wonderful heresy "The Trouble With Christmas," I chucked the whole thing a few years ago, and lived. Try it. You will feel better for it.
Should I be granted a Christmas wish, it would be that the holiday be canceled, and that the whole show appertaining to this business of Christmas not be done at all. Please understand that I do not care if others celebrate Christmas if they wish, nor would I suggest that they be prevented from doing so. I just don't want the holiday to be compulsory for me or anyone else -- any more than I want other people's prayers, that they have an absolute right to pray, to be forced upon me by public
officials or upon children by public schools. One who would rather decline gets somewhat tired of listening to those who absolutely and uncritically assume all good people celebrate Christmas, and that something is horribly wrong with anyone who ignores the invitation to attend their compulsory party. Failing the unlikely event of Christmas being made optional, I would alternatively wish, in seasonal answer to Virginia's famous question, that we might see something in the public press for
innocent children like:
No, Virginia, there is no Santa Claus. It is a myth that has been cruelly used to deceive children for the pleasure of adults who unwittingly destroy children's sense of basic trust by teaching them that the world is something other than it really is.
I know this news must be a shock to you, and I am truly sorry for your discomfort. But it is not my fault. The person who tells you the truth should never be blamed for the hurt that comes from learning that others have lied.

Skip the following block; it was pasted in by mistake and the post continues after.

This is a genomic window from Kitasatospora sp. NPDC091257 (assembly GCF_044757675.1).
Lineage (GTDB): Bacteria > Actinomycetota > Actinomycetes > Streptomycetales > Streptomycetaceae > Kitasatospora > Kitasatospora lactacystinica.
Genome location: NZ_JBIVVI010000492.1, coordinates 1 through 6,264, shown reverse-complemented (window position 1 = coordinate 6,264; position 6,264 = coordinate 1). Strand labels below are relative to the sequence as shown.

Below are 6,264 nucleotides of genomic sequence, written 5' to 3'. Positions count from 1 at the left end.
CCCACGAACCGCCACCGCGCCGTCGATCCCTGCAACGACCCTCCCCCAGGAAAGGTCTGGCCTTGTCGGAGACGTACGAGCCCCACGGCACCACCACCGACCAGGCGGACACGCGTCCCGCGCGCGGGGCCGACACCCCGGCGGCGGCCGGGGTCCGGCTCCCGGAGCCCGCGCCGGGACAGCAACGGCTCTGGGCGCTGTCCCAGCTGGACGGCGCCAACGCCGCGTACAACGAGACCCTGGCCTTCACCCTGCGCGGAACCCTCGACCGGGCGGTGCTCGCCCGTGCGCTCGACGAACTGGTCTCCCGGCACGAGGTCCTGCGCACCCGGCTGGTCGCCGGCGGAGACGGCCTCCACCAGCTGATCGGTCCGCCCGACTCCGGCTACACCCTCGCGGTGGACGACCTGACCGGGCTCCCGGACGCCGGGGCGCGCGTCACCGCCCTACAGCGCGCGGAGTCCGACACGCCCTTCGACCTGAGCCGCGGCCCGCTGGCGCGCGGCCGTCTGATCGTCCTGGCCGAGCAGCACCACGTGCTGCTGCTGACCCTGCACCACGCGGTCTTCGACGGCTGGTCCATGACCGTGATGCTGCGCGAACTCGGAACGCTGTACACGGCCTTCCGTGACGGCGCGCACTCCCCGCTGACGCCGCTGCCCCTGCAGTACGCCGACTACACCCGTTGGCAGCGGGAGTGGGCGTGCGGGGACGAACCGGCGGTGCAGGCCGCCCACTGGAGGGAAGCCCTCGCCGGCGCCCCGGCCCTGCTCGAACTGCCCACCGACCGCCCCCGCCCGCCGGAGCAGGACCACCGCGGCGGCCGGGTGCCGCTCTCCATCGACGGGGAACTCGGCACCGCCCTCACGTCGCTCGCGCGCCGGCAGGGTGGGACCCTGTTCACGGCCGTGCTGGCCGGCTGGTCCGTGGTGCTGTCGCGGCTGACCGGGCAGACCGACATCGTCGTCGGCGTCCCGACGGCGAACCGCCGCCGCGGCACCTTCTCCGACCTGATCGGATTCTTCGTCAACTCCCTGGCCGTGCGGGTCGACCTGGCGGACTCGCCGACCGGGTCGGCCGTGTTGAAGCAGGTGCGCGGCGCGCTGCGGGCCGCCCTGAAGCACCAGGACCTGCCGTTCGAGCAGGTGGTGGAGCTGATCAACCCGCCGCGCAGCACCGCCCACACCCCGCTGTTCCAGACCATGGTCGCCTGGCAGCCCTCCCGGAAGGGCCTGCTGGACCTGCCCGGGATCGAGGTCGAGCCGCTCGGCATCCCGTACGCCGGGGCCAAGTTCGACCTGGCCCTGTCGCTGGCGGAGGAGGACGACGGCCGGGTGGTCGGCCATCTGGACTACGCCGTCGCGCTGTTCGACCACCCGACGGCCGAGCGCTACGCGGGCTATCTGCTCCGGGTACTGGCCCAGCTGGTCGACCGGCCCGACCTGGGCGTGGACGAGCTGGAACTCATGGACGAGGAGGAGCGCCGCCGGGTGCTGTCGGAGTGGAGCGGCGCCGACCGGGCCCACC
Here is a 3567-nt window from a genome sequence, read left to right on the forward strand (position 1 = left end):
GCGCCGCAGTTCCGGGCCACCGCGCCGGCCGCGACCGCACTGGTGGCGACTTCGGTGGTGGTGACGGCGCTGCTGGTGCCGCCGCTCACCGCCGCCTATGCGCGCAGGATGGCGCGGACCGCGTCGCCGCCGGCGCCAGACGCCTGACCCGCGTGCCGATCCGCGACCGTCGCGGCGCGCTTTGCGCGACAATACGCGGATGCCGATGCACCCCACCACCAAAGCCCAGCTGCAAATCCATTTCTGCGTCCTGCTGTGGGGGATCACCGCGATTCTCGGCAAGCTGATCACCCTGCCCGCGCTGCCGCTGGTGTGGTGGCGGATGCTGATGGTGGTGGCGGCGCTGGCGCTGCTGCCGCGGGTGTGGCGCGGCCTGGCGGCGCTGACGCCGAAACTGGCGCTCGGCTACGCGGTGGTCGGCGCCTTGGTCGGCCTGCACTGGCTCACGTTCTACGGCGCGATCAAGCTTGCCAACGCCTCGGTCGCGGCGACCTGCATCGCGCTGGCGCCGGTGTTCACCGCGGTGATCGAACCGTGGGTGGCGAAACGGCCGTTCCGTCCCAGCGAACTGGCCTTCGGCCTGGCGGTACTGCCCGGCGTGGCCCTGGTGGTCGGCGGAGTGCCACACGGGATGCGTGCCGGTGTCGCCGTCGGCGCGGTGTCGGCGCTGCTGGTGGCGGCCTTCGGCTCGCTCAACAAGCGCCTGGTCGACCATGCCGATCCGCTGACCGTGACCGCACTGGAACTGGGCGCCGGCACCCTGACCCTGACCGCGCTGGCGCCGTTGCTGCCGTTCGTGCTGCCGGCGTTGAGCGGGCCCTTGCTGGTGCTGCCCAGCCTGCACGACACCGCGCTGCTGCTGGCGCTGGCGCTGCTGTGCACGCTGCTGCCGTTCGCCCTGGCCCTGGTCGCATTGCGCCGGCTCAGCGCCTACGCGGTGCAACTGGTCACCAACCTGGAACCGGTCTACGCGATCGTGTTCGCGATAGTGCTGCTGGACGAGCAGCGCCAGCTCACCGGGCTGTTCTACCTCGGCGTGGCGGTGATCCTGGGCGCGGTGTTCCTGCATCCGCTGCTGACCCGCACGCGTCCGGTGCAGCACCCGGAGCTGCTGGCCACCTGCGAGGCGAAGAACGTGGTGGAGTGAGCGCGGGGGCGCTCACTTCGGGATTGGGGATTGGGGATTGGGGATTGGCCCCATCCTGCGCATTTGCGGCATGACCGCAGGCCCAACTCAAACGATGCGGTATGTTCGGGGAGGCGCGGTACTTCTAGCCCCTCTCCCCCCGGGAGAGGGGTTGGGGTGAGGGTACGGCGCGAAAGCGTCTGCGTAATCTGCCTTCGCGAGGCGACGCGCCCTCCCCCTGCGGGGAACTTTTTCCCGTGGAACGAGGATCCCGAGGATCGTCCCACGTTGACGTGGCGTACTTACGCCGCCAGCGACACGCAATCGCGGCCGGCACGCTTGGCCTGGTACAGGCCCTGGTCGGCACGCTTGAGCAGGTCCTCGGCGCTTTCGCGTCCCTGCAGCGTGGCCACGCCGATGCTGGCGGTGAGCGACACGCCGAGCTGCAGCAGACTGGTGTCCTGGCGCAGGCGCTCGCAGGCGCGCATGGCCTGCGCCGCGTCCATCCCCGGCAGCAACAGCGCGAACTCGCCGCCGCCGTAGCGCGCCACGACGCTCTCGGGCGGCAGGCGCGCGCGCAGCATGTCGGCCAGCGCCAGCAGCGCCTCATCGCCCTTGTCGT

You should not believe in Santa Claus any more than you should believe in fairies, or in demons waiting around to pull you under the earth, or in angels lurking about to transport you above it. People do not need to believe foolish things to have love and compassion and caring, any more than they need a special season or holiday to be nice to one another.
If things believed prove false, does that mean peace, and sharing, and kindness must dissolve like mist along with the untrue things? Of course not! We don't need magic to have happiness, and wonder, and joy. Our beautiful world is full of these things, and they are very real, and our real world holds more interesting and wonderful people and things than any fairyland anyone could ever even imagine.
Some adults are afraid of things they don't understand, and they teach children to believe in magic. But the truth is really far more exciting. Wouldn't you rather learn what is on real planets, that are millions of miles away, than believe reindeer can fly? Have you ever seen the northern lights? I have, and I can tell you they are more beautiful, more mysterious, and more wonderful than any pretend story anyone could ever invent about elves that have workshops at the North Pole.